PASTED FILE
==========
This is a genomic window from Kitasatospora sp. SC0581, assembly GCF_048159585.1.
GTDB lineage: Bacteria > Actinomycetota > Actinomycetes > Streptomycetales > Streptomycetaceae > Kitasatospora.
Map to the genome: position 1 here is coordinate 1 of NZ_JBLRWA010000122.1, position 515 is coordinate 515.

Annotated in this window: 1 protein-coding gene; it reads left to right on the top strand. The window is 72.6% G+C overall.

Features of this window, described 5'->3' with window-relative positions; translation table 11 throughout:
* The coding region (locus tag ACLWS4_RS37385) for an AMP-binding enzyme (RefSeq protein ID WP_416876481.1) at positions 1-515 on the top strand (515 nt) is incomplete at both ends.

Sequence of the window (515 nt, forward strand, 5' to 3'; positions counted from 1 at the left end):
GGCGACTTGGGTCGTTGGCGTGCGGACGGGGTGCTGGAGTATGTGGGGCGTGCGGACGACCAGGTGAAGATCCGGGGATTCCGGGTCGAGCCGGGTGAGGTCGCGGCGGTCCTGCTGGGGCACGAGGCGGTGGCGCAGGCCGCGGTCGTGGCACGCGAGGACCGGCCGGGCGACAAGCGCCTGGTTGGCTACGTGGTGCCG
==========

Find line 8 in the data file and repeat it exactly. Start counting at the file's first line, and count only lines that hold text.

GGCGACTTGGGTCGTTGGCGTGCGGACGGGGTGCTGGAGTATGTGGGGCGTGCGGACGACCAGGTGAAGATCCGGGGATTCCGGGTCGAGCCGGGTGAGGTCGCGGCGGTCCTGCTGGGGCACGAGGCGGTGGCGCAGGCCGCGGTCGTGGCACGCGAGGACCGGCCGGGCGACAAGCGCCTGGTTGGCTACGTGGTGCCG